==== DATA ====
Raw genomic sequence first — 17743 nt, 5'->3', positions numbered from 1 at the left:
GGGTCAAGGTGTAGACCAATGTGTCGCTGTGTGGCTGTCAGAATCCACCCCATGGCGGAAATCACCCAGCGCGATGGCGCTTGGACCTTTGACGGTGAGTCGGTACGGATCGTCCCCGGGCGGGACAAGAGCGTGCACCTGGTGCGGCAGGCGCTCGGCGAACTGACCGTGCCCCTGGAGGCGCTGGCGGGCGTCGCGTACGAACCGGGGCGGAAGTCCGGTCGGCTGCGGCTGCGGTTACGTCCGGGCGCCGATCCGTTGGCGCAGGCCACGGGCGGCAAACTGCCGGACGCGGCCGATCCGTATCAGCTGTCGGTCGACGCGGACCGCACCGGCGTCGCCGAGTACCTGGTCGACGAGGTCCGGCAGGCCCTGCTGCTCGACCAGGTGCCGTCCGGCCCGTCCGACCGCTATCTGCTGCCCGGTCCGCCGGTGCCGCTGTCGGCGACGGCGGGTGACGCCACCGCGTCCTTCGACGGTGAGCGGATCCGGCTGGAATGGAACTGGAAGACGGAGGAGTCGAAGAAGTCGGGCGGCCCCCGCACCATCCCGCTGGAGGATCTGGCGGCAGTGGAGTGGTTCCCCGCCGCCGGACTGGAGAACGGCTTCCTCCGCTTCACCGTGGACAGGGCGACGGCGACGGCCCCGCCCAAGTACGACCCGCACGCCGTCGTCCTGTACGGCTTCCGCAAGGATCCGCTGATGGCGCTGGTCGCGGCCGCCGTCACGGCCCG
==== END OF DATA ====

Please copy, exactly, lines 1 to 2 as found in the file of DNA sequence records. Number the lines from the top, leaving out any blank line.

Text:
Raw genomic sequence first — 17743 nt, 5'->3', positions numbered from 1 at the left:
GGGTCAAGGTGTAGACCAATGTGTCGCTGTGTGGCTGTCAGAATCCACCCCATGGCGGAAATCACCCAGCGCGATGGCGCTTGGACCTTTGACGGTGAGTCGGTACGGATCGTCCCCGGGCGGGACAAGAGCGTGCACCTGGTGCGGCAGGCGCTCGGCGAACTGACCGTGCCCCTGGAGGCGCTGGCGGGCGTCGCGTACGAACCGGGGCGGAAGTCCGGTCGGCTGCGGCTGCGGTTACGTCCGGGCGCCGATCCGTTGGCGCAGGCCACGGGCGGCAAACTGCCGGACGCGGCCGATCCGTATCAGCTGTCGGTCGACGCGGACCGCACCGGCGTCGCCGAGTACCTGGTCGACGAGGTCCGGCAGGCCCTGCTGCTCGACCAGGTGCCGTCCGGCCCGTCCGACCGCTATCTGCTGCCCGGTCCGCCGGTGCCGCTGTCGGCGACGGCGGGTGACGCCACCGCGTCCTTCGACGGTGAGCGGATCCGGCTGGAATGGAACTGGAAGACGGAGGAGTCGAAGAAGTCGGGCGGCCCCCGCACCATCCCGCTGGAGGATCTGGCGGCAGTGGAGTGGTTCCCCGCCGCCGGACTGGAGAACGGCTTCCTCCGCTTCACCGTGGACAGGGCGACGGCGACGGCCCCGCCCAAGTACGACCCGCACGCCGTCGTCCTGTACGGCTTCCGCAAGGATCCGCTGATGGCGCTGGTCGCGGCCGCCGTCACGGCCCG